Tag Archives: Strength training

Fitness Over Fifty Beginner Routines – Toning Upper Arms

Flabby Upper Arms? Try Chair Dips

Toning upper arms is one of the quickest and easiest ways to reverse the appearance of aging . One of the best exercises to tighten up those flabby upper arms is the bench dip. Because this series of exercises are for beginners and one of the requirements was to find work out routines that can be done in the comfort of your own home with little or no additional equipment other than what can be found around the house we have substituted using a bench with a simple straight back chair.

Here are the steps:

  • Begin by sitting on the edge of a chair.
  • Lay your hands on the chair next to  your bottom and grab the edge.
  • Feet flat on the floor 2 feet in front of you knees bent.
  • Lift off the chair so you are supported by your arms and hands.
  • Bend elbows, dropping (dipping) your body towards the floor. Dip as far as you feel comfortable.
  • Push back up, squeezing the muscles in the back of the arms.
  • You want to maintain a position with your back as close to the chair as possible to reduce shoulder strain.

Chair Dips

My suggestion is to start out doing as many as you can in one minute. Try to work yourself up to 3 one minute repetitions 3 times a week, you’ll be amazed at the results in a month or so, the triceps respond to resistance training fairly fast.

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Exercises For Over 50 – Work Out Routine For Beginners

This is the introduction to a series of post that we will be doing on exercises for over 50. The first of the series will focus on beginner work out routines and working our way up to a more strenuous work out plan.

These exercises are designed for those who have either never worked out or haven’t in a some time. Therefore the first order of business was to decide what kind of exercises would be best suited to a beginner over 50. We decided they had to meet at least at least 4 requirements.

  1. Ease of Motion – No fancy dance steps or twists and gyrations. I personally have felt my body “pop” just getting out of the car, and I’ve been working out for years! We’ll leave the Tae Bo and Hip-Hop for further down the road (maybe)
  2. Can be done at Home – I think that a lot of people and us over 50 especially are somewhat intimidated by the thought of going to a gym and being around a lot of people who are already toned and trim. A few weeks doing things alone in the privacy and comfort of home can build our level of confidence so that we wont feel like a complete newbie the first time in the gym.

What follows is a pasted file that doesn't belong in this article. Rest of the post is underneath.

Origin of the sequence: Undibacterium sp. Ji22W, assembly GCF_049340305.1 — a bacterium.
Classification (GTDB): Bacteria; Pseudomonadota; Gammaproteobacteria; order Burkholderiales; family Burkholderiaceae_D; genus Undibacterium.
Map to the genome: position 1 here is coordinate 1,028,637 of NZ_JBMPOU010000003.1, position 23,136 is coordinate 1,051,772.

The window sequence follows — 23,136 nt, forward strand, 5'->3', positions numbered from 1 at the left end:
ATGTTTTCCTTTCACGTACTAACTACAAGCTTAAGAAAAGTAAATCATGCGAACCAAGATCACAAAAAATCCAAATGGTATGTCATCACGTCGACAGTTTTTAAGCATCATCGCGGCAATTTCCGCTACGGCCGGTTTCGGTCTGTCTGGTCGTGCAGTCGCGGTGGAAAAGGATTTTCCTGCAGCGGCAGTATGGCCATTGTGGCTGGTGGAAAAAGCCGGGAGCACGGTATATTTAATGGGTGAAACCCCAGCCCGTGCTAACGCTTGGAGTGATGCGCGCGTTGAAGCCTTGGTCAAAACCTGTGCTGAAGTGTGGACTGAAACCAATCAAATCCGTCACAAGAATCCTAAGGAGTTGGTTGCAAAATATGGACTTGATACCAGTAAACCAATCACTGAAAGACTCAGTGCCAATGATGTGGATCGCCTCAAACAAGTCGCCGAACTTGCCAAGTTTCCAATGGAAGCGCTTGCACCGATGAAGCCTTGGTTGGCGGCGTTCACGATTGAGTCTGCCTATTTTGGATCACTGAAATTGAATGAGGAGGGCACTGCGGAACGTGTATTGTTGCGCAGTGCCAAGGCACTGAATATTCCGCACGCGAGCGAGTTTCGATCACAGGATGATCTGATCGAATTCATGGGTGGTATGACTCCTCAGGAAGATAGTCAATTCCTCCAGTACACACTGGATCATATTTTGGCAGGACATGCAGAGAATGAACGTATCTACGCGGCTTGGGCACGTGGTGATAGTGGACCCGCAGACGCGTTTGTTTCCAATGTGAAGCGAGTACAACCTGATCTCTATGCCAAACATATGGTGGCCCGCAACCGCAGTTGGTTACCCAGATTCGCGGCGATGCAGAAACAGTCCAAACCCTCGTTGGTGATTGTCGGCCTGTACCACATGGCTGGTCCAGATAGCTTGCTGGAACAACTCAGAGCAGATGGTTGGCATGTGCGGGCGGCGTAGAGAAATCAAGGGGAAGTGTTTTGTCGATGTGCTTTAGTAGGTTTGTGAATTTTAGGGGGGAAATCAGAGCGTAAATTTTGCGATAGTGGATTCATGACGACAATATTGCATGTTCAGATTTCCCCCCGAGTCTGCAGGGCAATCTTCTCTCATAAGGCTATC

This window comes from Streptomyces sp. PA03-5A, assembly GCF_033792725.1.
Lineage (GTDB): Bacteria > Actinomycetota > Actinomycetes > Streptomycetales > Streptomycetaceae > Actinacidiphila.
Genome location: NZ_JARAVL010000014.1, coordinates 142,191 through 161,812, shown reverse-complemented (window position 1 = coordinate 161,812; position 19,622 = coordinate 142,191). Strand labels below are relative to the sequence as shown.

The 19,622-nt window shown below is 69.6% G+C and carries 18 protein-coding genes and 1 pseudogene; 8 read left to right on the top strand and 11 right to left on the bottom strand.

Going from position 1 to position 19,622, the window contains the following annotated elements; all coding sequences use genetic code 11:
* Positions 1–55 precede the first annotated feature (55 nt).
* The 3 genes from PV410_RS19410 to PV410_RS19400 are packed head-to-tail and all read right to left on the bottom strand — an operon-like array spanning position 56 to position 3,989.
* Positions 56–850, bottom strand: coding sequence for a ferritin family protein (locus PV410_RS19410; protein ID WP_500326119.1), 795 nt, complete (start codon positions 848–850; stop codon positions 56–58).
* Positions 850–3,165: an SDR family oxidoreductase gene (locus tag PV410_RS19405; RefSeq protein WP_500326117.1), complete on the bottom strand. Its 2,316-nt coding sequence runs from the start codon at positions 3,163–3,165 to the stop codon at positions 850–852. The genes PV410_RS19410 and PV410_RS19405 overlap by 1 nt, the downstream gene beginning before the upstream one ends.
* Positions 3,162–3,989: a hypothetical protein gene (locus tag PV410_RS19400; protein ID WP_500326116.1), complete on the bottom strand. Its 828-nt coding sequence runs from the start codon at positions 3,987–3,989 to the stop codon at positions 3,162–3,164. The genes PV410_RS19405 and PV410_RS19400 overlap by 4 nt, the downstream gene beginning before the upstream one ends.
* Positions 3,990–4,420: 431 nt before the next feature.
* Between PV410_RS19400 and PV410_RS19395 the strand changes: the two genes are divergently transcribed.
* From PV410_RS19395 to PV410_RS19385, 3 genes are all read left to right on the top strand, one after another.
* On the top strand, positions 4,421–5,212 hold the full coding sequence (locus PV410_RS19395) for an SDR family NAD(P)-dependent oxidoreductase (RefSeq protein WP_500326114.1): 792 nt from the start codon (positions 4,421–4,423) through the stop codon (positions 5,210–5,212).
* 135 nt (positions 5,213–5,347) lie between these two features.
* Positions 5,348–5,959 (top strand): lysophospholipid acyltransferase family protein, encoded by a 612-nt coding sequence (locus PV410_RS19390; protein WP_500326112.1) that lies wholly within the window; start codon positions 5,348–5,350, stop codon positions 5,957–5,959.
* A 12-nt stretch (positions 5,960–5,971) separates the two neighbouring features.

3. Full Body Work Out – This one is important whether you’re a beginner or have been working out for years. It’s best to engage as many of the “large” muscle groups as possible with each exercise. For those of us over 50 this is especially true as it helps fight sarcopenia and battles the aging process. Doing 100 bicep curls will make you great at doing bicep curls and make your arm muscle bigger but it won’t do much for the rest of your body.
  4. No Equipment Necessary – Okay maybe we fudged a little on this one but any equipment needed will be everday items found around the house. Or maybe even a part of the house (one exercise uses a wall for support). These work outs are designed to use body weight for resistance. The weight of your body along with a chair, the floor or a wall for support will be all you need. Of course as you get stronger you may want to add small hand weights (or milk jugs), resistance bands, or kettle balls for added resistance but they’re not needed to get started.
Although there are many exercises that could fit these basic requirements we decided on three really simple ones. Squats, wall push ups and lunges can all be done at home, are easy to learn and need no equipment other than a chair or wall. We  added resistance bands to the list because their versatility,  ease of use and low cost make them the best add-on to any home fitness routine.

Exercises Over 50

Squats for Beginners Over 50

Wall Push Ups for Beginners Over 50

Lunges for Beginners Over 50

Resistance Bands

These are great exercises to get you started and remember CONSISTENCY is the key. Don’t worry about starting out of the gate in a full gallop, in this race the winner is the one who sets his or her goals and keeps at it. The suggested beginner exercises will soon get dull and your workout will become boring. This is one of the biggest reasons that people quit. No fun anymore! Well you might consider adding a home workout DVD to the mix. For beginners over 50 we suggest Moving Free Longevity Solution Easy Strength Level 1 Body Sculpting and Weight Loss Fitness/Exercise DVD For Beginners, Boomers, Women Over 50, and Active Seniors by Mirabai Holland. Ms Holland is a 50+ health activist that is certified by the American Council on Exercise (ACE)  and her DVD is designed especially for Boomers, women and seniors.